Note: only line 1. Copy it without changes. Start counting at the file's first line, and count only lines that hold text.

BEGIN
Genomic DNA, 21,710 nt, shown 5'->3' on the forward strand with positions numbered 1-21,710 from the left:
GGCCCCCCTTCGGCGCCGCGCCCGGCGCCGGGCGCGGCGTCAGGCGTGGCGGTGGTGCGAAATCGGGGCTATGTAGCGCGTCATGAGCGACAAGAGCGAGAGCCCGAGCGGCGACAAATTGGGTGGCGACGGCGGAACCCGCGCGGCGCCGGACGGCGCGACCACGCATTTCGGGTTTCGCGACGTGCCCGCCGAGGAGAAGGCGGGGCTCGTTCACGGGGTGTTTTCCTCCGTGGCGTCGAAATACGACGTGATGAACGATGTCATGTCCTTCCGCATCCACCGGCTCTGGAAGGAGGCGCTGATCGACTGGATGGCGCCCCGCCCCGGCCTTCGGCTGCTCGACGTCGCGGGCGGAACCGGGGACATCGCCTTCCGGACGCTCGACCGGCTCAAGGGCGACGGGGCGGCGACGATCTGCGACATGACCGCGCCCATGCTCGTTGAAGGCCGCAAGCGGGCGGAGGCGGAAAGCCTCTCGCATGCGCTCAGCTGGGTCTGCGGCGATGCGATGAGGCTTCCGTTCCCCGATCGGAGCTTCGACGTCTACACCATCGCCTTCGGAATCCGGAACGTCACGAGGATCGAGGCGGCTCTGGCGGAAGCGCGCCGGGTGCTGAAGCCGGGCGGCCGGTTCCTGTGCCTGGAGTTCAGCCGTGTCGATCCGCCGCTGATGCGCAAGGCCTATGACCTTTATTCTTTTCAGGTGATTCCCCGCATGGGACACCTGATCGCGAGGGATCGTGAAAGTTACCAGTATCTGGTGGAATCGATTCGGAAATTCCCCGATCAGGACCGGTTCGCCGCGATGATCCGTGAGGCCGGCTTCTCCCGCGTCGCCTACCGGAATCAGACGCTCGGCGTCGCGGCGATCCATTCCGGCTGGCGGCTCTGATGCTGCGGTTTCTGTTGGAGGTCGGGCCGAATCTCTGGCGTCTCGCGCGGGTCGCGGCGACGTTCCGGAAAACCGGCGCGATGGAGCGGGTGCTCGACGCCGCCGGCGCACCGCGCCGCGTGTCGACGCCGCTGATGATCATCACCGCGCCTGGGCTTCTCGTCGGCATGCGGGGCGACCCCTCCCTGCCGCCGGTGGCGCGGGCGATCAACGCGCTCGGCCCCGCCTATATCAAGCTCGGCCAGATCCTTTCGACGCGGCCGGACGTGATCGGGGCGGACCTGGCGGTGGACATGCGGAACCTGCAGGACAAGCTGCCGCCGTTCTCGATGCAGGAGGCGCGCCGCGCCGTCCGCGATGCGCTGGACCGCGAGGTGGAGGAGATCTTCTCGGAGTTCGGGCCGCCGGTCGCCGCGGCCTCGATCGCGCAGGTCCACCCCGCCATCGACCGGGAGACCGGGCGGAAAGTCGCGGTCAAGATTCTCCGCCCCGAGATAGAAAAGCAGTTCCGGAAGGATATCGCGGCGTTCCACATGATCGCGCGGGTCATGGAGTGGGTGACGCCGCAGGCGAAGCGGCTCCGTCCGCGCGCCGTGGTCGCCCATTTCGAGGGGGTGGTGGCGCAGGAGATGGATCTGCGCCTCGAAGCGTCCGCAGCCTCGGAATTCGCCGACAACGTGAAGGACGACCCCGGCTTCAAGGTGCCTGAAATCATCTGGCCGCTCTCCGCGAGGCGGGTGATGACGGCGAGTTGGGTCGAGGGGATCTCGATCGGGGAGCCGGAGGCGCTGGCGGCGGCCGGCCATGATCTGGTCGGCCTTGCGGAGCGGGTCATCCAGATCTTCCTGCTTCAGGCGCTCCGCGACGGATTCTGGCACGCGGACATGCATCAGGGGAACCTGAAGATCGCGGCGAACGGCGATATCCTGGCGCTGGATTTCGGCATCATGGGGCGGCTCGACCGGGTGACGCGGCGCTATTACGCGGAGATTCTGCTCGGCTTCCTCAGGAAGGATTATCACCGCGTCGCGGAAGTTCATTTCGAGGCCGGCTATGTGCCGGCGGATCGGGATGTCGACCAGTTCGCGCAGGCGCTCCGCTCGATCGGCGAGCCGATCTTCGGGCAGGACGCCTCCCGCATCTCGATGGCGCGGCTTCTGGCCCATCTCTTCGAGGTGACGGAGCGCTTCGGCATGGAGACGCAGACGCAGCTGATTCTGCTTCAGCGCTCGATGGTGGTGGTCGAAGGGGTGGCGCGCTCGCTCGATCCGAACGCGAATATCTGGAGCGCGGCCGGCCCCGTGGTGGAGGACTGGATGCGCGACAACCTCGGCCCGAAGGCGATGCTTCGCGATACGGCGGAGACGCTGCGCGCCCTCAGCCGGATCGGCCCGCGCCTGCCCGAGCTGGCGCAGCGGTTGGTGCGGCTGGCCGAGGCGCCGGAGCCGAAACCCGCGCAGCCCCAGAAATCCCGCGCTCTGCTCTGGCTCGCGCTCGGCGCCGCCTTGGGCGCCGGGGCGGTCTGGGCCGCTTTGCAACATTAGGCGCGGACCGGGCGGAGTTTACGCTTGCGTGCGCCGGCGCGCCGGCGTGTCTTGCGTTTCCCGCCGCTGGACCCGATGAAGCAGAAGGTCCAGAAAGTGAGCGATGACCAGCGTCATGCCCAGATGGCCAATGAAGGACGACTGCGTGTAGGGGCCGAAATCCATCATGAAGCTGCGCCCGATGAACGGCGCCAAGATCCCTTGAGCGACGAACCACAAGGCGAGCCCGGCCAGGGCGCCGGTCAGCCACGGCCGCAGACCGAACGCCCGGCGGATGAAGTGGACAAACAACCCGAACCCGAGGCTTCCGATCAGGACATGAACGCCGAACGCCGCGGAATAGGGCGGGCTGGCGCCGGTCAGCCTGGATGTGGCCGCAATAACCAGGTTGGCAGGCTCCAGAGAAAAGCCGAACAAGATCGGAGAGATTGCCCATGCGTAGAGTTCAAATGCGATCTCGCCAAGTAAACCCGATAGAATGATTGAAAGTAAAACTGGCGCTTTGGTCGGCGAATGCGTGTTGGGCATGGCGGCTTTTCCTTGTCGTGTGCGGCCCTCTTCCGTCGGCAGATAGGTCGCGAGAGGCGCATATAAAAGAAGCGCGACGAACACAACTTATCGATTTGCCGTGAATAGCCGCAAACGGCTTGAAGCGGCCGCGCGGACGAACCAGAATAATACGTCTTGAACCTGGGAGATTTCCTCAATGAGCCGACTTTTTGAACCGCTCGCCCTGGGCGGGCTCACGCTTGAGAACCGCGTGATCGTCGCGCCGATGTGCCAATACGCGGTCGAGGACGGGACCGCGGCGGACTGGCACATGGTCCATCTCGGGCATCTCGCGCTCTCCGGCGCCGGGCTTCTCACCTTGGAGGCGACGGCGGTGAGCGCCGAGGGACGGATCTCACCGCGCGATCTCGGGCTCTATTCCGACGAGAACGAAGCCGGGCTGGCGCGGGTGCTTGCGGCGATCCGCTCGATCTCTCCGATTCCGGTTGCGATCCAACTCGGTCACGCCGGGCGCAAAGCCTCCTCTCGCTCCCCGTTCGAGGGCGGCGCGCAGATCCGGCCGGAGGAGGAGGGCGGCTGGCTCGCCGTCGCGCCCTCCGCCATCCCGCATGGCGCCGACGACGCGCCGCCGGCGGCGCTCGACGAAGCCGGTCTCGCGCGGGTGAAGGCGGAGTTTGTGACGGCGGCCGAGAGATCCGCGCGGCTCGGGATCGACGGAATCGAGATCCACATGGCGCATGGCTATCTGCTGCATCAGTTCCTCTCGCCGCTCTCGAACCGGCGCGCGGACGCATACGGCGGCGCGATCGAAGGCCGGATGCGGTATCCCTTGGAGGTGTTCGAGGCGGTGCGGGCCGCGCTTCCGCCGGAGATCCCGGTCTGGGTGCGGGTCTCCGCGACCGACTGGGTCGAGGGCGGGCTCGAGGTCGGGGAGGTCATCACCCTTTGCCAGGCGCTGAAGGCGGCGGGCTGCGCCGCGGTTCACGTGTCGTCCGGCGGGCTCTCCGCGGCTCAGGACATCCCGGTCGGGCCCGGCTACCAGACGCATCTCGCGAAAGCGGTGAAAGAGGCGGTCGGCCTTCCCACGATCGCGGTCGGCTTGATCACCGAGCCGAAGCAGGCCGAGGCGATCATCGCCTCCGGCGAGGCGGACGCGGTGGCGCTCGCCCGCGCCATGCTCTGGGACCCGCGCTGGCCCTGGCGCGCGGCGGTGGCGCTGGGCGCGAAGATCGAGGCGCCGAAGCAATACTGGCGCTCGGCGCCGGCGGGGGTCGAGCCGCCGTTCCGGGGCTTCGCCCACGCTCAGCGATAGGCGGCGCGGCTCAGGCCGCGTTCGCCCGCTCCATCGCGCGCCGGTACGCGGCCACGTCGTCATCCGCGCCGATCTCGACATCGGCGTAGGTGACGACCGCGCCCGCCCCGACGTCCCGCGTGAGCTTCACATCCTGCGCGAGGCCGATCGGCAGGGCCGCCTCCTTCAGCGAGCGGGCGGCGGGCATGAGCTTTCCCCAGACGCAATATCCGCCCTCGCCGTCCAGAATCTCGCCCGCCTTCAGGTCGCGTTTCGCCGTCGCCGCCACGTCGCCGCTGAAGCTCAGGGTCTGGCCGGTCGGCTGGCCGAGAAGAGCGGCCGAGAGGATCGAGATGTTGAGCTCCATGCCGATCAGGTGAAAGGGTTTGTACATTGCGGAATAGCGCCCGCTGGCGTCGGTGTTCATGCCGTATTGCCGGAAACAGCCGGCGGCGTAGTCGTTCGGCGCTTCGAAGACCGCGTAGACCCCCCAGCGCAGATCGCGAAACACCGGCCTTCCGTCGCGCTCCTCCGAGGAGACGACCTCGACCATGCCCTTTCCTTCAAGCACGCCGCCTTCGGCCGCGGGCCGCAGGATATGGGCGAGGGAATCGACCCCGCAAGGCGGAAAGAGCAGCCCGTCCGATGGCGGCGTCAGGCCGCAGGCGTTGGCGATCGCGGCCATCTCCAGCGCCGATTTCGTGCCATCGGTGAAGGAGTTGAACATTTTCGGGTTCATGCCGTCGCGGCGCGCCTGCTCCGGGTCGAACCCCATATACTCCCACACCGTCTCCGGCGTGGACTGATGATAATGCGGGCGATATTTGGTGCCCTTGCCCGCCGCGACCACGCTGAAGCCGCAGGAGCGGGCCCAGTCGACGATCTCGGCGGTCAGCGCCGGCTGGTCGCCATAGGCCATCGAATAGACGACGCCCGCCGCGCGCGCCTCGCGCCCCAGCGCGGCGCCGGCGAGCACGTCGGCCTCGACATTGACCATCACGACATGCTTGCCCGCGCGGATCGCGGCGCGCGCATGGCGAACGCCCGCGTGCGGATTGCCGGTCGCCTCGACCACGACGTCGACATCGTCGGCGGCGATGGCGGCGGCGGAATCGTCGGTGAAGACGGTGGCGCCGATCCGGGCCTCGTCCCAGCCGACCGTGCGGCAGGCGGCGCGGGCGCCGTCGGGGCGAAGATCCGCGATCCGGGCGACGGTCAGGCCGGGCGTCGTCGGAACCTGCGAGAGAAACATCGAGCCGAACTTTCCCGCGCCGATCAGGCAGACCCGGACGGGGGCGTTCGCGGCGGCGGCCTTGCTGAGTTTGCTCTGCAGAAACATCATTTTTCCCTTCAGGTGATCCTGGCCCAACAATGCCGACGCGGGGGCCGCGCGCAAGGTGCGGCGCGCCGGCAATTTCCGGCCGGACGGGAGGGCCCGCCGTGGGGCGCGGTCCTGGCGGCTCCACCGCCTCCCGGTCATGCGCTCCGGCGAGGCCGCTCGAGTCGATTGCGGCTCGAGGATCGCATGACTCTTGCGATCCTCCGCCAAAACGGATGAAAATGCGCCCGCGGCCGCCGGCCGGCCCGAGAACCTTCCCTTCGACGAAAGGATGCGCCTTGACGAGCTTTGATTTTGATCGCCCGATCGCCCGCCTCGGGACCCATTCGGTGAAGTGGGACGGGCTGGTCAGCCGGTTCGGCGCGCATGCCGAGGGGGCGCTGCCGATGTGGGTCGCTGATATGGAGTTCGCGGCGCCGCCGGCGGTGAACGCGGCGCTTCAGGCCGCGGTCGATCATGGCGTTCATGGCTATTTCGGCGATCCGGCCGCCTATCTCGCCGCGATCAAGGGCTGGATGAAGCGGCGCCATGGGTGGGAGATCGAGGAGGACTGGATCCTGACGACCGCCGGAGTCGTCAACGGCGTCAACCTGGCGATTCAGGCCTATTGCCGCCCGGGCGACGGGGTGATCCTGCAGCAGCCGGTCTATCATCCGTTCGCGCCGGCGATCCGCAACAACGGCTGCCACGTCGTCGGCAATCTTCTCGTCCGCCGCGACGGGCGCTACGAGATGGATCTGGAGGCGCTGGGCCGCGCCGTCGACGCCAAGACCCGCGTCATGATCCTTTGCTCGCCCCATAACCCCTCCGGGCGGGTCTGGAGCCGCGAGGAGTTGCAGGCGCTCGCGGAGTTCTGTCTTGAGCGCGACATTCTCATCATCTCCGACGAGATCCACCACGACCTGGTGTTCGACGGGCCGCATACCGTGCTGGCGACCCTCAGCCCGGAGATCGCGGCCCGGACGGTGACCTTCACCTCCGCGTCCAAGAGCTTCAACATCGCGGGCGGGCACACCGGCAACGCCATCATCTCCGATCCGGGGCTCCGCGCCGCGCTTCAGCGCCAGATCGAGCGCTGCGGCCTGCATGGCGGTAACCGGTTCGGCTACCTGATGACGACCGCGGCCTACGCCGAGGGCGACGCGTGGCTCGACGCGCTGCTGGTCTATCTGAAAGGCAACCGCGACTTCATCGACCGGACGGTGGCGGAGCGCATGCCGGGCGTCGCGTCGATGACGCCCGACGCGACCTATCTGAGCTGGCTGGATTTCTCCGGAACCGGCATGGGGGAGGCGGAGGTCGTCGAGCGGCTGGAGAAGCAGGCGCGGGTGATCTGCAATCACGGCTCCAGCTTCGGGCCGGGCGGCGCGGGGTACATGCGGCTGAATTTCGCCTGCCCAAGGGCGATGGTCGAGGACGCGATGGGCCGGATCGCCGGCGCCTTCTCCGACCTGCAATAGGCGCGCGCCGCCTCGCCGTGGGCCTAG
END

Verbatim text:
Genomic DNA, 21,710 nt, shown 5'->3' on the forward strand with positions numbered 1-21,710 from the left: